Must-Read: In Charlie Stross's view, the discourse and worries about Artificial Intelligence "Singularity" are of primary interest to sociologists, psychologists, and theologists; and not to economists or technologists. Stross says that economists and technologists should, instead, think of AI as purposeful cognitively informed nonhuman behavior toward goals—and view the development of, growth of, and consequences of those slow AI entities called "business corporations" as our template for thinking about the coming of nonhuman near-Turing class cognition to our world: Charlie Stross: Dude, you broke the future!: "If it walks like a duck and quacks like a duck, it's probably a duck. And if it looks like a religion it's probably a religion...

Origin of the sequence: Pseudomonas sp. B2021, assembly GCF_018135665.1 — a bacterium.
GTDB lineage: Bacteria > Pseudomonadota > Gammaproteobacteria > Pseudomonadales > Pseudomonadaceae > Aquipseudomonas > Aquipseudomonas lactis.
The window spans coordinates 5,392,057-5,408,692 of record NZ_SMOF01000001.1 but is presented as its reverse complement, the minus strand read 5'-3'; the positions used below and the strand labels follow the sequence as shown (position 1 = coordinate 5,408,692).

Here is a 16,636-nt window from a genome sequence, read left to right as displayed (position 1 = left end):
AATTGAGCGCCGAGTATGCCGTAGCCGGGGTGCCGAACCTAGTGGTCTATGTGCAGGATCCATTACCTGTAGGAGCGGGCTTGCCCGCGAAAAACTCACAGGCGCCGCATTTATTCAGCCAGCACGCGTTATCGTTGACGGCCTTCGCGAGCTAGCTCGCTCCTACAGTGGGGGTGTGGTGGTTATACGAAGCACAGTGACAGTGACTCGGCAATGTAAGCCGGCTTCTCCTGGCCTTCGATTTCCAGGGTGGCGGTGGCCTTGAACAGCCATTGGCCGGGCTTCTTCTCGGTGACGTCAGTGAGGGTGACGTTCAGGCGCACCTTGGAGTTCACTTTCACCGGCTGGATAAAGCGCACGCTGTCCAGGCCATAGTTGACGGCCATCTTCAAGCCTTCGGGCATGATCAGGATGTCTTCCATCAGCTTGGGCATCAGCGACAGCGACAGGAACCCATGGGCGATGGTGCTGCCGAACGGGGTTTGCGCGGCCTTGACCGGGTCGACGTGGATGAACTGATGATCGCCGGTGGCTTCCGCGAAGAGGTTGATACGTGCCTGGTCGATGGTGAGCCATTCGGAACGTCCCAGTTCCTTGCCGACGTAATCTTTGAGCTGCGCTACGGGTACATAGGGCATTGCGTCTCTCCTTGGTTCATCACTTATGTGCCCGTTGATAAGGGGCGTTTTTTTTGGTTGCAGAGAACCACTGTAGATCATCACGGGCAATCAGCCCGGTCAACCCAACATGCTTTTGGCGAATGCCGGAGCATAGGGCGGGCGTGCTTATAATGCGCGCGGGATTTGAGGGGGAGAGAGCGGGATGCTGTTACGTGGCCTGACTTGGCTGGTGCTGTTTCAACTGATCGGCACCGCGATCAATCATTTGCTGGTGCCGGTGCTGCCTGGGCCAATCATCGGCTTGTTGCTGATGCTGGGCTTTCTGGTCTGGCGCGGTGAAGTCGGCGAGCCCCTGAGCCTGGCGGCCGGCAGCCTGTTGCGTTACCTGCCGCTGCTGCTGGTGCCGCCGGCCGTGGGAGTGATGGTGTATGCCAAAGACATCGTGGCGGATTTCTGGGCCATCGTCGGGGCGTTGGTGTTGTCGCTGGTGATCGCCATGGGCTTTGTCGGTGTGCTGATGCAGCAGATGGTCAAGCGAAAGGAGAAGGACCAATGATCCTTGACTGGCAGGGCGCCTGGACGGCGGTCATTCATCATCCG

...I don't see much evidence for human-like, self-directed artificial intelligences coming along any time now, and a fair bit of evidence that nobody except some freaks in university cognitive science departments even want it. What we're getting, instead, is self-optimizing tools that defy human comprehension but are not, in fact, any more like our kind of intelligence than a Boeing 737 is like a seagull. So I'm going to wash my hands of the singularity as an explanatory model... and try and come up with a better model.... History gives us the perspective to see what went wrong in the past, and to look for patterns, and check whether those patterns apply to the present and near future. And looking in particular at the history of the past 200-400 years—the age of increasingly rapid change—one glaringly obvious deviation from the norm of the preceding three thousand centuries—is the development of Artificial Intelligence, which happened no earlier than 1553 and no later than 1844. I'm talking about the very old, very slow AIs we call corporations, of course. What lessons from the history of the company can we draw that tell us about the likely behaviour of the type of artificial intelligence we are all interested in today?...


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